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Irina Slav

Irina Slav

Irina is a writer for Oilprice.com with over a decade of experience writing on the oil and gas industry.

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New Sanctions On Russia Could Lift Oil Prices Further

Crude oil prices started the week with a drop of about one percent as traders were still watching what happens in Syria next and despite the announcement that Washington will impose new sanctions on Russia for its support of Syrian President Bashar Assad.

At the time of writing, Brent crude traded at US$71.87, down by 0.98 percent from Friday’s close, and West Texas Intermediate was down 0.85 percent to US$66.82 a barrel, after on Sunday the US Ambassador to the UN Nikki Haley said Washington would announce the third round of sanctions against Russia today.

Speaking on “face the Nation” on CBS, Haley said “Secretary Mnuchin will be announcing those on Monday if he hasn't already and they will go directly to any sort of companies that were dealing with equipment related to Assad and chemical weapons use. And so I think everyone is going to feel it at this point. I think everyone knows that we sent a strong message and our hope is that they listen to it.”

Perhaps market participants are waiting for the actual announcement before they decide whether it is time to panic or not, or perhaps the effect of any Syria-related news has lost its edge for oil prices after the strikes carried out by the U.S., the UK, and France over the weekend failed to spark what many worried would be World War Three. Related: U.S. Rig Count Climbs As Oil Rallies

Meanwhile, GE’s Baker Hughes added its own headwind for oil benchmarks, saying U.S. drillers installed seven more of these in the week to April 13, bringing the total to 815. That’s 132 more than this time last year, suggesting U.S. oil production will continue to rise, perhaps even faster, as this was the second consecutive week with rig additions.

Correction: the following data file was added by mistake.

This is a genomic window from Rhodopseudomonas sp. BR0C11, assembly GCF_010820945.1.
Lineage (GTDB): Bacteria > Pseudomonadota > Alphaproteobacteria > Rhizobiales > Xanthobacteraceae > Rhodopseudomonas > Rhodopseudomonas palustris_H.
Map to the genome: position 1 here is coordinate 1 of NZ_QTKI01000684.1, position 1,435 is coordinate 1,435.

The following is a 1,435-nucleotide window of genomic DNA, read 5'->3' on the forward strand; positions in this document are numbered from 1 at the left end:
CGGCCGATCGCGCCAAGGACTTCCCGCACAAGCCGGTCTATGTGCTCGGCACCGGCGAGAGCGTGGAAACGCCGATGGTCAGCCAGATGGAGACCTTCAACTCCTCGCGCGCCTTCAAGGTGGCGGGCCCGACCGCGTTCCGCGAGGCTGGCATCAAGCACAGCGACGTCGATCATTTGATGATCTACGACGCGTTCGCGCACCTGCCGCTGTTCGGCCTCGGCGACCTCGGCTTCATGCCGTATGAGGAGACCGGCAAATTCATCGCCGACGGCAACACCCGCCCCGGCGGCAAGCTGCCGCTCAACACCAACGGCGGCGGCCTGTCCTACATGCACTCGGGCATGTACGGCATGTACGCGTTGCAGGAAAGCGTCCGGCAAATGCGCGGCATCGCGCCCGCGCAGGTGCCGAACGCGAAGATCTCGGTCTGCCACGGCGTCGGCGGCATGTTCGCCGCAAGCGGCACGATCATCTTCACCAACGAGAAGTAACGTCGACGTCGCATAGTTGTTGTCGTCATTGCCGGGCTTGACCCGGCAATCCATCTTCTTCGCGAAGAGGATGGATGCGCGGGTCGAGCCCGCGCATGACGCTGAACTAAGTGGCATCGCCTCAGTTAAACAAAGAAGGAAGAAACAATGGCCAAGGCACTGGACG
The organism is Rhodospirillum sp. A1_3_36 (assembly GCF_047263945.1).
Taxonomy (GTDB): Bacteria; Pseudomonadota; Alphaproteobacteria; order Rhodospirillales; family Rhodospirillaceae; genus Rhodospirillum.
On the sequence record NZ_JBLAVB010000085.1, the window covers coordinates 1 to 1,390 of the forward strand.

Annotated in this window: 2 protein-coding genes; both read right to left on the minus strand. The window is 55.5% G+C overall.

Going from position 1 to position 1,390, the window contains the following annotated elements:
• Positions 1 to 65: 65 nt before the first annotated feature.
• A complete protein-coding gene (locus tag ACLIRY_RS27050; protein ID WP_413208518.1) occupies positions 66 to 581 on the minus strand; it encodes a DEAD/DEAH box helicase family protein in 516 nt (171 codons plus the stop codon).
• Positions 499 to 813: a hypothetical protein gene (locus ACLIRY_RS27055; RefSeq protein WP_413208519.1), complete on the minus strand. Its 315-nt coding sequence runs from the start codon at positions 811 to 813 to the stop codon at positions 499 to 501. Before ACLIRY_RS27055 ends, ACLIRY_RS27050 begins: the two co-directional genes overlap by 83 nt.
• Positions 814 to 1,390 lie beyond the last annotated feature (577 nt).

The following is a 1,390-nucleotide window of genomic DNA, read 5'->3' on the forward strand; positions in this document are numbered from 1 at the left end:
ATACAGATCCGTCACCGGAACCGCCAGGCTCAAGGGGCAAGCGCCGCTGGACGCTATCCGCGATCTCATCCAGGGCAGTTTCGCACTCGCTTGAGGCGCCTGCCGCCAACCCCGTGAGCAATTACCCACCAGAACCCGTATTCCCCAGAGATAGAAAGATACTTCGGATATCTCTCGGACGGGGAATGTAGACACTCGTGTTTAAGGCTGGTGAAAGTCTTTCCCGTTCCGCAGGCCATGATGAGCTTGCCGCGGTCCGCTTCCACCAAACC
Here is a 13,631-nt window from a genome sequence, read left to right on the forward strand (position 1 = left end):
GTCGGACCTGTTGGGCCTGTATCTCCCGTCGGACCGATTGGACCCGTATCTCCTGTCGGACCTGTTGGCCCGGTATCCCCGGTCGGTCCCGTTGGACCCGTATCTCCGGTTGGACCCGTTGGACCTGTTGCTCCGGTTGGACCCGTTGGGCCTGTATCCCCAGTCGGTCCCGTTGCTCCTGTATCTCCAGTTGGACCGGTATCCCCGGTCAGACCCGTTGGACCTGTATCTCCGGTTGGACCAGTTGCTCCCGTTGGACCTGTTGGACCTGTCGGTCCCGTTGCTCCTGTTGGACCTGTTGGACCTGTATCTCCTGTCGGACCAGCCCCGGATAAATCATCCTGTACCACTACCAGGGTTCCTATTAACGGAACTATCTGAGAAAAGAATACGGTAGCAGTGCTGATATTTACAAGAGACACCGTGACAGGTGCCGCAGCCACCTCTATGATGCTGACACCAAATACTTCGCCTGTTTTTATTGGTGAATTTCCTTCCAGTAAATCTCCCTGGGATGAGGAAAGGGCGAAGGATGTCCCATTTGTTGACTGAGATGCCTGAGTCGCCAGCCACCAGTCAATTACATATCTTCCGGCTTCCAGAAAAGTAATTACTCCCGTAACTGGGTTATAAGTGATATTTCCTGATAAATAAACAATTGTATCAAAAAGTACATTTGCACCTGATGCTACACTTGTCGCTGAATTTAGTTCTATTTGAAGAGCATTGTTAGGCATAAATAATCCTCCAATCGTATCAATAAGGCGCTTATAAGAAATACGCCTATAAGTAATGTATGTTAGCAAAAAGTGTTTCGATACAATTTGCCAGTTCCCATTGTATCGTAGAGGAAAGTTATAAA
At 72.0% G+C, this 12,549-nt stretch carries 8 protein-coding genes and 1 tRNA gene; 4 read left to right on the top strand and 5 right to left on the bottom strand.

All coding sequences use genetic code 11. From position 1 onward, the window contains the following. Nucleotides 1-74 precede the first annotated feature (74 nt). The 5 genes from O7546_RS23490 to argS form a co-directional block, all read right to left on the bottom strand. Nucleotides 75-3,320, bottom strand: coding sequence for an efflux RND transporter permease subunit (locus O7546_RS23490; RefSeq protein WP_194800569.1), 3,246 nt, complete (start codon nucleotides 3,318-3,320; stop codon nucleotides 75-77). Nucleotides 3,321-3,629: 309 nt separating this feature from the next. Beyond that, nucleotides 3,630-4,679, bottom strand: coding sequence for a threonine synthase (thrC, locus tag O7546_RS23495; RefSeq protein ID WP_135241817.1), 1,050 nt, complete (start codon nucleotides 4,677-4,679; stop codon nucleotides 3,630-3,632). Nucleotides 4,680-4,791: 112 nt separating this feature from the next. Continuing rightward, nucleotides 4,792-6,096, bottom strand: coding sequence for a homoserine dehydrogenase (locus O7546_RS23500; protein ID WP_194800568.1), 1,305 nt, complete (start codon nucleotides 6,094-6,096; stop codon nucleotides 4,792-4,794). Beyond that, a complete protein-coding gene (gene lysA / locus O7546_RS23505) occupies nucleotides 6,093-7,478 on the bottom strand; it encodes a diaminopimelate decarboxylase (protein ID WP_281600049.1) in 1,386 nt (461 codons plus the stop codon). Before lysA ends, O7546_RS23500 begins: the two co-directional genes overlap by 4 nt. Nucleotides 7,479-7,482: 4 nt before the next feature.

Last week, the Energy Information Administration reported that production had hit another record, at 10.53 million bpd in the week to April 6, up from 10.46 million bpd a week earlier.

By Irina Slav for Oilprice.com

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  • Mamdouh G Salameh on April 16 2018 said:
    US sanctions on Russia are becoming laughable by the minute. Moreover they have no bite. Soon the US may decide to impose sanctions on Russia’s Vodka producers in order to protect the Russian people from addiction.

    New sanctions on Russia will have no effect whatsoever on oil prices since they will not hamper Russia’s ability to continue to export its crude oil and refined products.

    Meanwhile, Russian crude oil exports are now priced and paid for in petro-yuans thus undermining the petrodollar. Moreover, the petro-yuan will help decrease significantly the effect of US sanctions as it provides a viable way for major oil exporters to circumvent the petrodollar system.

    Russia and China have stepped up their alliance to a level where the Russian ruble is an acceptable tender at many places in China.

    The global oil market has become indifferent to announcements by the EIA about increases in US oil production or rises in US rig numbers. Oil prices buoyed by a robust economy and fast-increasing global demand for oil will continue to rise despite these announcements.

    Dr Mamdouh G Salameh
    International Oil Economist
    Visiting Professor of Energy Economics at ESCP Europe Business School, London

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